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Studia Historiae Ecclesiasticae

On-line version ISSN 2412-4265
Print version ISSN 1017-0499

Studia Hist. Ecc. vol.45 n.1 Pretoria  2019

http://dx.doi.org/10.25159/2412-4265/4465 

BOOK REVIEW

 

Between worlds: German missionaries and the transition from mission to Bantu education in South Africa, by L Chisolm

 

 

Graham A Duncan

University of Pretoria, Faculty of Theology, South Africa. graham.duncan@up.ac.za https://orcid.org/0000-0002-2583-1914

 

 

Wits University Press, 2017. Johannesburg, xxx + pp. 264 ISBN 978-1-77614-174-6, https://doi.org/10.18772/12017111746

This book adds to the growing literature on Bantu education and its effects, compared with the mission education which preceded it. It highlights the injustice of the process and its effects, despite the need for reform of education in South Africa at the time the Nationalist Party came to power in 1948. The German Hermannsburger Mission was one of a number of missions that had to come to terms with the imposition of Bantu education. This work focuses on the reasons for and the manner in which change occurred.

Following an introductory chapter, the author introduces the terms of transnational cooperation involving the Hermannsburger missionaries in education. The following chapter describes the challenges in education in 1953, focusing on the Bethel Mission. Chapter three discusses the theme of chiefs, missionaries and communities as they engaged with the Department of Bantu Education. The scene moves in chapter four to the Natal Mission. The subsequent chapters then deal with curriculum, language, textbooks and teachers; the transition of Umpumulo Teacher Training College to a theological seminary; trans-nationalism and Black Consciousness; the educational engagement in Bophutatswana; Inkatha and the Hermannsburgers; and finally, transitions through the mission.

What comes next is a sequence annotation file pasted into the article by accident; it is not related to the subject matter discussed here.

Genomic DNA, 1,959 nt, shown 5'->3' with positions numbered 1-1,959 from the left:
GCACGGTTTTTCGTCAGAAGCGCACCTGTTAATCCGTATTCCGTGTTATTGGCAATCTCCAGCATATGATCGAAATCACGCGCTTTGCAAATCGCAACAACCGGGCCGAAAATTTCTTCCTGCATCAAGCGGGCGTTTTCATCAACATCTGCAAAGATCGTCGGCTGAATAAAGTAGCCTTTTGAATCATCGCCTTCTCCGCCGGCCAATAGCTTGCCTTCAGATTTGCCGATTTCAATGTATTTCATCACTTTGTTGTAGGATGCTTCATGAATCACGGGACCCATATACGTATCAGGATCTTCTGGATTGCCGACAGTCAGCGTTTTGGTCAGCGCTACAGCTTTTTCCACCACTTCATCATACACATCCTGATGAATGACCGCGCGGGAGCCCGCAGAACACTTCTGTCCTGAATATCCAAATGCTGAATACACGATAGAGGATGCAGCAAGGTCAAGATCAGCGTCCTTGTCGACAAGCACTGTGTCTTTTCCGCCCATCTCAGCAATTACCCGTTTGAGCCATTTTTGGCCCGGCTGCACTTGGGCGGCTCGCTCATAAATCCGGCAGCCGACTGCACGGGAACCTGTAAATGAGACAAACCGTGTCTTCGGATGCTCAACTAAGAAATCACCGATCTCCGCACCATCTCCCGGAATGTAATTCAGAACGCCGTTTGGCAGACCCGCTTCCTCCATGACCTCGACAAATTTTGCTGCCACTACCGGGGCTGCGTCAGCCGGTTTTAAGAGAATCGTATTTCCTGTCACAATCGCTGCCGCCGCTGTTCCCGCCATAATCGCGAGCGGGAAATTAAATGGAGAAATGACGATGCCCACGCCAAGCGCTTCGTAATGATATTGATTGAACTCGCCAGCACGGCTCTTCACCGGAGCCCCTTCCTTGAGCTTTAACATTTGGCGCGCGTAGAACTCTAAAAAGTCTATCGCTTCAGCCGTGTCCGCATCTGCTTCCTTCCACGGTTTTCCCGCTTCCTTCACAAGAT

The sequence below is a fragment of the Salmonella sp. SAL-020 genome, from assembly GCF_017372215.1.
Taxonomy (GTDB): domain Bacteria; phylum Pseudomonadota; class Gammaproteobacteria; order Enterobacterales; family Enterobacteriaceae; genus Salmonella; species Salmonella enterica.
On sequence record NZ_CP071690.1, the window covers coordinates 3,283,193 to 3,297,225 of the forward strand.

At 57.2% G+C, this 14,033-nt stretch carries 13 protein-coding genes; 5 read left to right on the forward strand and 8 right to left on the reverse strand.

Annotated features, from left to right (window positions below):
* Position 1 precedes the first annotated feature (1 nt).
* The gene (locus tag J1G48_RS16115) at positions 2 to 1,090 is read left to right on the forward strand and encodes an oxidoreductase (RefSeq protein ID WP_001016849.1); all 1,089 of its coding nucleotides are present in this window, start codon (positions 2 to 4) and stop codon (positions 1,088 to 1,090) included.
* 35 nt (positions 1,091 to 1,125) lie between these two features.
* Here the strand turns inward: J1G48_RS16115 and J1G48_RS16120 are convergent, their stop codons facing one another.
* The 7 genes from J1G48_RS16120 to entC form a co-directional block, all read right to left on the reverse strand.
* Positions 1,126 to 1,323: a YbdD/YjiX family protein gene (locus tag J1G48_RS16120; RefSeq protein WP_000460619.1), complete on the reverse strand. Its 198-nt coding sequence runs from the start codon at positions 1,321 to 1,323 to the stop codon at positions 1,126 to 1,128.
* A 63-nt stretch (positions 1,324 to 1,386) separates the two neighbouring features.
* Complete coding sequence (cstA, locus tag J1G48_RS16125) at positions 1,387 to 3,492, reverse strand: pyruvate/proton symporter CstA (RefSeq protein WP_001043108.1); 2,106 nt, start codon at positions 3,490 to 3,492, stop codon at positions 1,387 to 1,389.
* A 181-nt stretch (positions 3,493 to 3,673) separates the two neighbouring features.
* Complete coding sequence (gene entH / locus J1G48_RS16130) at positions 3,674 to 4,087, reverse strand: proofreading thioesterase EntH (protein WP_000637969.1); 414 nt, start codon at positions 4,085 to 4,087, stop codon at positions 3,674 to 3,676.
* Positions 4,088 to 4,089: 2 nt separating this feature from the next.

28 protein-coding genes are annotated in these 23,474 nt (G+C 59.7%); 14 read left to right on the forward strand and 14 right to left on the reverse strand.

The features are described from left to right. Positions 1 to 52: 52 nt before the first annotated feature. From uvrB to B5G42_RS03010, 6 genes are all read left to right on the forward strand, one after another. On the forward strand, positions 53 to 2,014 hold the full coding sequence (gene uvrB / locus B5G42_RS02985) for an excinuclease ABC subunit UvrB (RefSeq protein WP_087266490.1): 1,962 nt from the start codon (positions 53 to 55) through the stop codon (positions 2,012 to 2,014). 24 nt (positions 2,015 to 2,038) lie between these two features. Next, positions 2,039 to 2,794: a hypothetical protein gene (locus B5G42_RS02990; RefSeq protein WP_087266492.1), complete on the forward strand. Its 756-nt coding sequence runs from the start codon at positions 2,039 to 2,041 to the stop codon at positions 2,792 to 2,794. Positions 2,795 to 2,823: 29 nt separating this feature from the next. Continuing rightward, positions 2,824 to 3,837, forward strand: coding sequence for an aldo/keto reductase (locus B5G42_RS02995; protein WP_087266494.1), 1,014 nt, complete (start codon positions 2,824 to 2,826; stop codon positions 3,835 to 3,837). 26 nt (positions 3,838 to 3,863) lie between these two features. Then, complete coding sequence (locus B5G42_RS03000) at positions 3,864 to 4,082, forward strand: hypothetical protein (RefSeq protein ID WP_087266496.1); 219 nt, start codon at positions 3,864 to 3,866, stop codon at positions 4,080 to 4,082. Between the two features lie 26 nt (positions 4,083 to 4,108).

What is particularly interesting-in the context of compliance with the Bantu education system-was the ability of teachers to defy the system by introducing progressive child-centred methods of teaching while concurrently working with the authorities. Christel Bodenstein is a good example of someone inspired by the best in progressive methods of Pestalozzi and Froebel in Europe, and she is regarded as a pioneer of constructivism in South African education.

The transition from mission education to Bantu education was not a smooth process. It was, in the closing words of the author, "irreducibly unpredictable and contingent" (p. 187). Hence it was open both to adherence to the law and to challenges of the system- directly and indirectly. This book is worthy of careful study, for it demonstrates the innovative ways in which an essentially conservative mission overcame the strictures of an evil system that was designed to prevent the majority of South African school children from achieving their full potential; it inadvertently prepared the way for significant changes that began in 1990.

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